The Maritime and Coastguard Agency (MCA) has today confirmed that the oil rig that ran aground on the Western Isles could have lost almost one fifth of the diesel it was carrying.
But the agency insisted that no pollution had been detected in the area around it.
MCA is carrying out continual observations on scene and the agency’s counter pollution surveillance aircraft yesterday flew over the location and surrounding area to check for pollution around the stranded rig and the nearby coast and sea.
And the agency has now confirmed that “no sheen or sign of pollution” has been found.
The 17,000 tonne Transocean Winner rig grounded at Dalmore beach, near Carloway, on Lewis, on Monday after it broke free from its tug in rough seas.
The semi-submersible rig, which was reported to be carrying 280 metric tonnes of diesel oil, remains in its original position.
And teams from Smit Salvage and Transocean will continue inspections on board this week.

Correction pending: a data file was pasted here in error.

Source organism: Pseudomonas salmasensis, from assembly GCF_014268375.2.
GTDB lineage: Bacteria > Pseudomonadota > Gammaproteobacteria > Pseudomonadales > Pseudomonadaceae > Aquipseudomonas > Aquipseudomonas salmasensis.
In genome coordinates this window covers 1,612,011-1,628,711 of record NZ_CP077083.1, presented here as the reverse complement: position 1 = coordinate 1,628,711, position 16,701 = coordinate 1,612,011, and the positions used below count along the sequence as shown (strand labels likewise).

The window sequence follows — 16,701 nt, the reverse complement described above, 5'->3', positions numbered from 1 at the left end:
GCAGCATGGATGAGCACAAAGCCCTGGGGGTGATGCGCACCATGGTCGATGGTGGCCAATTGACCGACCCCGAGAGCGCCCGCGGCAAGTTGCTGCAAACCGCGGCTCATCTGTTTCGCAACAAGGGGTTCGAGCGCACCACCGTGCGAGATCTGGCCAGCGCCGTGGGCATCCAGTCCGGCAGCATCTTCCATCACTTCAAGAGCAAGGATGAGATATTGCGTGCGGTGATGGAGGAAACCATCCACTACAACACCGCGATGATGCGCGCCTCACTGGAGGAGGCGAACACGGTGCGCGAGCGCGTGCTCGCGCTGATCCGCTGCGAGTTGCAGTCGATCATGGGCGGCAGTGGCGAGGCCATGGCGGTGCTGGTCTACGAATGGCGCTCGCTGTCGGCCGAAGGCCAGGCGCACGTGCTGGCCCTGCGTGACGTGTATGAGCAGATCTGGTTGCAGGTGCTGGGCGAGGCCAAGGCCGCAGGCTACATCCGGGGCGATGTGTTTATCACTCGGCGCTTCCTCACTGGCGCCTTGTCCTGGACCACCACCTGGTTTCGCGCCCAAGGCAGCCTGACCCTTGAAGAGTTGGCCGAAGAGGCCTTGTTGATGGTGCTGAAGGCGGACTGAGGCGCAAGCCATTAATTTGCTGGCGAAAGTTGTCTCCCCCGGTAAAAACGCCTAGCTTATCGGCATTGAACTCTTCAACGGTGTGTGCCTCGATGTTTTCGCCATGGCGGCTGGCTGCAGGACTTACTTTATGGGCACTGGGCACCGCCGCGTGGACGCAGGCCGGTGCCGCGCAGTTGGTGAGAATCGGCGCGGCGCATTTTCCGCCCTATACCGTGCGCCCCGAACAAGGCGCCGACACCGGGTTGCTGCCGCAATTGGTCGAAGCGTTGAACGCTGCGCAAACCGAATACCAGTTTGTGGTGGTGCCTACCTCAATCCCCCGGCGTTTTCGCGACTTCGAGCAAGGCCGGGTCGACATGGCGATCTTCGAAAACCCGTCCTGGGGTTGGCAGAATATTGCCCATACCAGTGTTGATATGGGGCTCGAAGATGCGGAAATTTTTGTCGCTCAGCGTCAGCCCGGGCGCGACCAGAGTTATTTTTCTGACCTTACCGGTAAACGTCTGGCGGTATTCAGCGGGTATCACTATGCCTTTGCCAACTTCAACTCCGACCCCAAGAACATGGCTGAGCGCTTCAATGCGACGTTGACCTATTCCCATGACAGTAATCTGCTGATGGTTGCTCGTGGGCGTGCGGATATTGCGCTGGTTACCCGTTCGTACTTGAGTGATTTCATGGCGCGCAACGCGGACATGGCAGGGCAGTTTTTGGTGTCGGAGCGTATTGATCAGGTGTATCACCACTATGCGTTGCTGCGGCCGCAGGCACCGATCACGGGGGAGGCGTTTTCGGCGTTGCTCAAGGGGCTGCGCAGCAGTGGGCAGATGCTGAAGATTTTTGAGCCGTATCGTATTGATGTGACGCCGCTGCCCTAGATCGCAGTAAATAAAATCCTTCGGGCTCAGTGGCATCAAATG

An MCA spokeswoman said: “Salvors identified two of the four diesel fuel tanks on the rig appear to have been breached.
“It is estimated that the maximum amount of diesel which could have been lost from those tanks is 53 tonnes and salvors will determine the quantity of diesel remaining in those tanks during the course of the salvage operation.
“Diesel is a light and non persistent oil which presents much lower environmental risks than heavy black crude oil.”
She added that additional salvors and technical experts from Transocean and equipment continued to arrive at the incident area to support the operation.
A temporary exclusion zone of 330 yards to keep boats away remains in force.
And the tug Union Bear remains in the vicinity along with the Emergency Towing Vessel Herakles, which is funded by the UK Government to support the operation.
Hugh Shaw, the Secretary of State’s representative for maritime and salvage continues to monitor the operations and is maintaining contact with everyone involved, including Transocean, Smit Salvage, the Scottish Environment Group and Western Isles Council.